Anticipation around SM&CR has been high following the introduction of similar measures within the banking world. The release of the FCA’s latest consultation paper has seen this anticipation turn into practical planning for the changes ahead.
It places emphasis on firms’ responsibilities, with the onus being on organisations to ensure their business is set up in such a way that enables a culture of good governance and individual accountability. In its proposal, the regulator demonstrates a flexible approach that is proportionate and considers the different risks of a firm’s business model by introducing ‘Enhanced’ supervision for those firms deemed to represent greater regulatory risk. It employs similar tools and principles used to implement the rules to the original banking version of the regime, but is ‘lighter touch’ for those firms deemed to represent a comparatively lower risk.
SM&CR affected firms will now be separated into the following:
- Limited scope - these are firms with limited permissions or whose principle business is not financial, i.e. a secondary general insurance firm. It is worth noting that these firms will not be moved into the enhanced regime (see below) even if they meet all of its criteria.
- Core – most firms will fall into this category and can be seen as the ‘standard’ version of the regime.
- Enhanced – this will apply to less than 1% of firms, whom, by way of size, complexity and potential impact on customers, fall into this category. Enhanced firms will be subject to increased scrutiny and a more complex set of requirements such as the development of a firm-wide ‘Governance Map’.
The core message of the regime is responsibility and accountability, especially for senior management. The purpose is to ensure that if things go wrong, the FCA can locate the person responsible and hold that individual accountable for their actions, or lack thereof. This is primarily because a culture of individual accountability is seen to be the most effective way to drive good governance, and ultimately making it less likely that firms will fail.
To implement the regime successfully, firms must be able to demonstrate the principles highlighted in SM&CR. By driving good culture and governance from the top and ensuring the right message filters down, firms will be better placed to put the customer at the heart of its business and ensure good customer outcomes.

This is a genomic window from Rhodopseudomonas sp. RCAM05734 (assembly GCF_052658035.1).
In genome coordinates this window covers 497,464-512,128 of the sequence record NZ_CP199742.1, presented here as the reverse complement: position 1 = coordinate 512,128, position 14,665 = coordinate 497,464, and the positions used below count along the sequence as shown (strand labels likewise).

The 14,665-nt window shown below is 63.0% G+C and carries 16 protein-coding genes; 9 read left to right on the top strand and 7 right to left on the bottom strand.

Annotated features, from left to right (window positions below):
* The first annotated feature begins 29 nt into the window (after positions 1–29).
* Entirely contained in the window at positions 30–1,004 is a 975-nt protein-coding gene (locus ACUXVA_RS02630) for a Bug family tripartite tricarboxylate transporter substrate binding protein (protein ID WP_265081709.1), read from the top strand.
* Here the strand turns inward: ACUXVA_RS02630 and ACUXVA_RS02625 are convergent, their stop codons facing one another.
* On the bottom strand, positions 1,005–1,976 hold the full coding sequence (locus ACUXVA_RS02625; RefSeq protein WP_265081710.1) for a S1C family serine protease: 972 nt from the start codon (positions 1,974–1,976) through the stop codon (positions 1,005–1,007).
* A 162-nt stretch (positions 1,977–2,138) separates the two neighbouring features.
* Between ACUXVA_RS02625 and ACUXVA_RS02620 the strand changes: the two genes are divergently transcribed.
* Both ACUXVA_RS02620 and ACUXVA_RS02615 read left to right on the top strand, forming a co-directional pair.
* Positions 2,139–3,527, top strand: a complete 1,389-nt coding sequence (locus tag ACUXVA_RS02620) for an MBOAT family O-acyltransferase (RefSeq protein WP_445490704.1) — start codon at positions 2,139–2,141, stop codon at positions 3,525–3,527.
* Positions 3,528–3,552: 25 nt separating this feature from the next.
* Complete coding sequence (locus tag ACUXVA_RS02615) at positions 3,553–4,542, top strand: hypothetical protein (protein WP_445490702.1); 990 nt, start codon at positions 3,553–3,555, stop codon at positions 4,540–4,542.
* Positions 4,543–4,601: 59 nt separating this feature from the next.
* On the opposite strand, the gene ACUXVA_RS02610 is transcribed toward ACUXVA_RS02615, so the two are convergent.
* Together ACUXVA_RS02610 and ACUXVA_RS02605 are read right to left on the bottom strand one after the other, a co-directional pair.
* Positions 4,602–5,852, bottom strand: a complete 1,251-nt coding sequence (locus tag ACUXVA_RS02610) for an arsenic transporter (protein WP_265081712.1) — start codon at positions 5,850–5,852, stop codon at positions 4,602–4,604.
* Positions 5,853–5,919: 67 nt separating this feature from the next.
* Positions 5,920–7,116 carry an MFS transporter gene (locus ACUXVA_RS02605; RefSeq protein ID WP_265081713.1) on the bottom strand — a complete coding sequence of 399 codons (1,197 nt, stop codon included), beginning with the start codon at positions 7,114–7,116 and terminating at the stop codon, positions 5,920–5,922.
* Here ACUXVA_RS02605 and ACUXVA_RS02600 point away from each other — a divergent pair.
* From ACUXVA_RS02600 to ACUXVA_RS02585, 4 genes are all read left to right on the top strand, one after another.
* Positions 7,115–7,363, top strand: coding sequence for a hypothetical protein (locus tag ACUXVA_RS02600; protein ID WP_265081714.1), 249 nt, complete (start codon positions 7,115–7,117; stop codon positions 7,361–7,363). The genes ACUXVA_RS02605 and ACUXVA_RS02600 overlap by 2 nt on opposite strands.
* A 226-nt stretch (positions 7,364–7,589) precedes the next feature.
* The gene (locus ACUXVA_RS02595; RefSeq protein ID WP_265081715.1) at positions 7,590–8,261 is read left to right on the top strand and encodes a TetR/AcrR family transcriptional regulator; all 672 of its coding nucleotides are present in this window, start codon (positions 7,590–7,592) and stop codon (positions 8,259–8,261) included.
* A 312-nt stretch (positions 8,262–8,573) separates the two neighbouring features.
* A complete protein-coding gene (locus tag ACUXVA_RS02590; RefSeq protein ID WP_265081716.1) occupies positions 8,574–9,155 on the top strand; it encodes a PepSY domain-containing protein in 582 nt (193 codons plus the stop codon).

The regime consists of three main elements:
- The Senior Managers Regime creates a set of specified ‘Senior Management Functions’, which will effectively replace the current Control Functions under the Approved Persons Regime (APER)
- The Certification Regime requires firms to identify employees who represent a risk to consumers, the firm or the markets it operates in, and assess on an ongoing basis whether they are fit and proper to perform their roles effectively
- The Conduct Rules require individuals to act with integrity, due care, skill and diligence, to be open and cooperative with regulators and to treat customers fairly. Where breaches of these rules occur, firms will be required to report the consequent disciplinary action taken to the FCA
Considerations for firms:
- All firms are required to allocate ‘prescribed responsibilities’ to senior managers
- In addition to the Responsibilities Map, enhanced firms are required to have an additional set of Senior Management Functions and prescribed responsibilities
- Every senior manager needs to provide an accurate statement of their own responsibilities to the regulator
- Individuals based overseas will be captured by the regime if they perform significant harm functions or are material risk takers, in relation to the UK business
- The FCA will be consulting on Appointed Representatives separately; likely to be later this year
- Firms should prepare for the potential effects of SM&CR on compensation, staff retention and ability to compete in the market, caused by the fact senior positions within the industry may be perceived as less desirable given the increased risk now associated with them
Consultation on the regime ends on the 3rd November 2018, and whilst we await the FCA’s final rules on the regime, firms need to be considering their readiness for SM&CR and any gaps that may exist. In particular, firms can learn from the original implementation of the regime for banks and should start considering the cost of implementing policies, retraining staff and monitoring compliance with the regime.
Our recently published white paper – Implementing the Senior Managers and Certification Regime: Practical guidance for the industry – outlines the steps required for a firm to implement the regime effectively.